- مبلغ: ۸۶,۰۰۰ تومان
- مبلغ: ۹۱,۰۰۰ تومان
Today, fiber reinforced polymer composites are a standard material in applications where a high stiffness and strength are required at minimal weight. Although fiber reinforced polymer composites show many advantages compared to other materials, delamination between reinforcing plies remains a major problem limiting further breakthrough. Previous work has shown that electrospun nanofibers can significantly improve the interlaminar fracture toughness of fiber reinforced composites thus preventing delaminations. In the present paper, the effect of the morphology of the toughening polymer is analyzed by incorporating different polycaprolactone structures in the interlaminar regions. Both Mode I and Mode II interlaminar facture toughness of composites containing five different electrospun morphologies - nanofibers, microfibers, microspheres, dense films, and PCL spray coated glass fibers - were evaluated. Analyzing the fracture behavior of the PCL toughened laminates ensures a better insight in the micromechanical fracture mechanisms behind the observed interlaminar fracture toughness and results in guidelines on the optimal interleave morphology. The results clearly demonstrate the distribution of PCL in the interlayer has a large effect on the crack path of the delamination and the resulting interlaminar fracture toughness. In order to improve the interlaminar fracture toughness in both Mode I as well as Mode II without adverse effects, porous PCL structures such as PCL nanofibers, microfibers, and microspheres are much more suitable than non-porous structures such as PCL films or spray-coated glass fibers. Among the porous structures, the nanofibers had an overall better performance with an increase in Mode I and Mode II interlaminar fracture toughness of about 60% and 80% respectively.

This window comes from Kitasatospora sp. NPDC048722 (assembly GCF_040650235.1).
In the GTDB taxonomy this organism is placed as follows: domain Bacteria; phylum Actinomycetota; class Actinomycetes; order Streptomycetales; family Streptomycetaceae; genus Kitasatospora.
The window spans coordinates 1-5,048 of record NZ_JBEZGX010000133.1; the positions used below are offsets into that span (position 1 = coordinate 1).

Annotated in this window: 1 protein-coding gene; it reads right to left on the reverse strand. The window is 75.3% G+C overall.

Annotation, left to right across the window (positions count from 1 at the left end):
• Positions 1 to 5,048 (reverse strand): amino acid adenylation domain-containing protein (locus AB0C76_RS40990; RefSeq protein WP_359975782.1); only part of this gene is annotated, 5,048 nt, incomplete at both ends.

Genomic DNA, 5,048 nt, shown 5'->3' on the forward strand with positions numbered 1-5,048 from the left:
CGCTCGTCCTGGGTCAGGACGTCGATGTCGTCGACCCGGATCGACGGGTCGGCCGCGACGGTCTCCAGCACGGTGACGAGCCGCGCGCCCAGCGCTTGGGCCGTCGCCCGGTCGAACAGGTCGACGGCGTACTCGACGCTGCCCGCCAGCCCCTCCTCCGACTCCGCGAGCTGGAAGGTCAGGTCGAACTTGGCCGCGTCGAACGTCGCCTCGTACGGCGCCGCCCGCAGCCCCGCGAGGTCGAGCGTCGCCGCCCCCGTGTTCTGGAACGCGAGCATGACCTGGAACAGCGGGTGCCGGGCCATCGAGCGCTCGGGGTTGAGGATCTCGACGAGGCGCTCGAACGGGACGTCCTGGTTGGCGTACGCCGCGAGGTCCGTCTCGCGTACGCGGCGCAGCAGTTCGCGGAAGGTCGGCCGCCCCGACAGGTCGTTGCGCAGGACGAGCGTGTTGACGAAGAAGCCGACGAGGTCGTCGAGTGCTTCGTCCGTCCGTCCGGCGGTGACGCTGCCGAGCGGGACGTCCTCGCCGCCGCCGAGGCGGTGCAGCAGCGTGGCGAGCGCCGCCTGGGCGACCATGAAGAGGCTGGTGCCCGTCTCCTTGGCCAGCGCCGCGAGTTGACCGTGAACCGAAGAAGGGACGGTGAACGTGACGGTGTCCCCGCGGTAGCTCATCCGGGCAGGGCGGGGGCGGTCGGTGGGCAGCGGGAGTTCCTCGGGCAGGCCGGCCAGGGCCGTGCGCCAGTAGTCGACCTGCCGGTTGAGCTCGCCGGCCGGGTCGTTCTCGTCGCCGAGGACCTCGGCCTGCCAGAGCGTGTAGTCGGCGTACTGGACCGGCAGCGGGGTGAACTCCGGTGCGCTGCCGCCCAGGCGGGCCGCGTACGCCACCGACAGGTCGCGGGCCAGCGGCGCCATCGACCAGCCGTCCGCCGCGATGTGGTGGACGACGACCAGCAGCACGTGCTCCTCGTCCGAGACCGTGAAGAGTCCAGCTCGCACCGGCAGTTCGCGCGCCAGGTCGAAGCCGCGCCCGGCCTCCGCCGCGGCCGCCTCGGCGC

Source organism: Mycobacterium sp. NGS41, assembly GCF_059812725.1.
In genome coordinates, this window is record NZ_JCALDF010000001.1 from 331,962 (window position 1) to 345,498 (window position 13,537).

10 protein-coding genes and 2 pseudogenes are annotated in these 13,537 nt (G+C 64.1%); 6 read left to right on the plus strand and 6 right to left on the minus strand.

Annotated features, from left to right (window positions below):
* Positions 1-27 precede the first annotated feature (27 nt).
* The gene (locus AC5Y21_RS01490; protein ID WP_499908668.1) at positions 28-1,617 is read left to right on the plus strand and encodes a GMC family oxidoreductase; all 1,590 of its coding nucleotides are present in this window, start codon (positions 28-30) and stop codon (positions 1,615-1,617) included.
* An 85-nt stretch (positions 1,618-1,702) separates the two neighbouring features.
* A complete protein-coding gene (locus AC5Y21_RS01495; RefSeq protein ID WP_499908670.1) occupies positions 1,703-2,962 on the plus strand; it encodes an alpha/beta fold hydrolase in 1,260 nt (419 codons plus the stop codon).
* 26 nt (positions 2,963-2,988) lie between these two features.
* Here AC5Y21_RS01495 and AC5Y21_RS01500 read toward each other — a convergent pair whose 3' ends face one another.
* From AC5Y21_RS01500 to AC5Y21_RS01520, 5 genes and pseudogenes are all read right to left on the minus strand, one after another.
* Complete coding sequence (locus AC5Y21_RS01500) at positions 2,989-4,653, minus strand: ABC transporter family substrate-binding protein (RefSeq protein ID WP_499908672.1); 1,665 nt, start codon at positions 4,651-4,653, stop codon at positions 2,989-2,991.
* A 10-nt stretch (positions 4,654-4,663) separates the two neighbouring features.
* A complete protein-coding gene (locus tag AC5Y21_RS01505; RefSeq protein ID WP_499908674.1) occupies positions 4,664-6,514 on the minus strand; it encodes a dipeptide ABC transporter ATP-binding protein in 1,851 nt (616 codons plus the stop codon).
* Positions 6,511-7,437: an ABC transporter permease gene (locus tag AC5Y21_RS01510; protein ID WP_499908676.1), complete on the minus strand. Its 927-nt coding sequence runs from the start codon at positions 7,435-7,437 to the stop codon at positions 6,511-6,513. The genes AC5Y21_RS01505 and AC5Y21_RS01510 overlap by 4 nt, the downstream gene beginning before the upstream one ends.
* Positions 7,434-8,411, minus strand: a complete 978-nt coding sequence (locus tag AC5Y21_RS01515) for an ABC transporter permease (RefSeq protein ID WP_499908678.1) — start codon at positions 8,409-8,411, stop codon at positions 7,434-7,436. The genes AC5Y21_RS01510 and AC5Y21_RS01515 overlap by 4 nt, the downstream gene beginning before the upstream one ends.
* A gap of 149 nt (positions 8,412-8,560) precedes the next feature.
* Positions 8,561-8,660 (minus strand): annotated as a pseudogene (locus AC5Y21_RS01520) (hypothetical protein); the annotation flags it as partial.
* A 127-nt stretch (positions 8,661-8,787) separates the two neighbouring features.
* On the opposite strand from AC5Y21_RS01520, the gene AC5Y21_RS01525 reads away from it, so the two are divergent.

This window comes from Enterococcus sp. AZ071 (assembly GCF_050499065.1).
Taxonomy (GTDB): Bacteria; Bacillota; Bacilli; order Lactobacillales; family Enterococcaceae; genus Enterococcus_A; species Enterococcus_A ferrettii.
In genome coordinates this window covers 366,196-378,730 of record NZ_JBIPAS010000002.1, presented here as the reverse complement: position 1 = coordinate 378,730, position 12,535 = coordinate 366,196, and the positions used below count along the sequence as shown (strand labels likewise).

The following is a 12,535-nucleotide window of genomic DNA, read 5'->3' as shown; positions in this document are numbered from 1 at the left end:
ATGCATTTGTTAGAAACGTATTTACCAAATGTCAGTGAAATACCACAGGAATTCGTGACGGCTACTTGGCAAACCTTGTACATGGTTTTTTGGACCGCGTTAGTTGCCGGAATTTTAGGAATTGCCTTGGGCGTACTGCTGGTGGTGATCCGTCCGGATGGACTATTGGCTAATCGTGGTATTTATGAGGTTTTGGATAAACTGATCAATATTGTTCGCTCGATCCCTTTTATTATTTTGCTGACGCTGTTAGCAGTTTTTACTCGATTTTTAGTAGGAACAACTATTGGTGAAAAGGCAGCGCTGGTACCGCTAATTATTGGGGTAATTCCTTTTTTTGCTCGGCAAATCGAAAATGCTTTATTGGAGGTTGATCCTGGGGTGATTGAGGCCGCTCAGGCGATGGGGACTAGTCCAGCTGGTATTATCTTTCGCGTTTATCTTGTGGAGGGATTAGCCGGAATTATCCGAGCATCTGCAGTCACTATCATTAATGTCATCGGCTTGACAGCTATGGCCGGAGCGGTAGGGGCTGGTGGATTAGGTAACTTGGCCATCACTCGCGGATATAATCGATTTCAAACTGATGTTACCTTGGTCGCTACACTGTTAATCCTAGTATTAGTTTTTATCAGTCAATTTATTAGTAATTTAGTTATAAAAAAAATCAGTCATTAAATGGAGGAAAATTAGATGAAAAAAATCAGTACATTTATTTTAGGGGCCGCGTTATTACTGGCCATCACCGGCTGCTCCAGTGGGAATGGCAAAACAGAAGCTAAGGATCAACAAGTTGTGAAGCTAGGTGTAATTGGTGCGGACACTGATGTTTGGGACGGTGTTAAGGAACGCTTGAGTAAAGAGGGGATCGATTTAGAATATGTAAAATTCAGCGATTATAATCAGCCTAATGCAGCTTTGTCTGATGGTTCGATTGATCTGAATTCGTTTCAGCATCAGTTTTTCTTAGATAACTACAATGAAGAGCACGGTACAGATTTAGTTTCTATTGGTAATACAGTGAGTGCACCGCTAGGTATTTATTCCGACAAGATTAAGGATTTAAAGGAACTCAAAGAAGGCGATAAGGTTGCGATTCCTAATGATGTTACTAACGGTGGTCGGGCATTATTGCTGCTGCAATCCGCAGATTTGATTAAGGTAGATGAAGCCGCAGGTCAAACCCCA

The effect of different PCL morphologies on the Mode I and Mode II interlaminar toughness of resin transfer molded glass epoxy laminates was studied. The PCL structures are classified as non-porous (PCL films and spray-coated glass fibers) or (highly) porous structures (PCL nanofibers, microfibers and microspheres). A significant increase in the Mode II fracture toughness requires porous interleave structures. These structures have an intense fine distribution of PCL phases in a surrounding epoxy phase allowing for the PCL to strain significantly when the epoxy surrounding is cracked. The use of highly porous PCL nanofibers gave the best result. The non-porous structures could not increase the Mode II fracture toughness since they are not strained significantly during Mode II loading. As for the Mode I fracture toughness, the nonporous structures did allow for an important increase in fracture toughness. This is however combined with an expected detrimental effect on the overall mechanical properties of the composite such as the shear strength, bending stiffness and creep resistance of the laminate due to the low tensile strength and stiffness of the dense PCL interlayer. In addition the non-porous structures obstruct an optimal infusion process and are thus not suitable. In contrast the porous structures show a more interesting Mode I fracture behavior, where interlaminar crossings of the crack path allow for an interaction with the finely distributed PCL phases in the surrounding epoxy phase, again resulting in an increased Mode I interlaminar fracture toughness. For the porous interleave structures the fine distribution and intense blend of PCL and epoxy phases ensures the overall mechanical properties of the composites. Concluding as to improve the interlaminar fracture toughness in both Mode I as well as Mode II without adverse effects, porous PCL structures are much more suitable compared to the non-porous PCL films or spray-coated fibers, with nanofiber interleaving structures showing the best performance. The nanofiber structures allow for a straightforward method to introduce a fine distribution of the PCL phase in the epoxy matrix without the need for a complex separation process.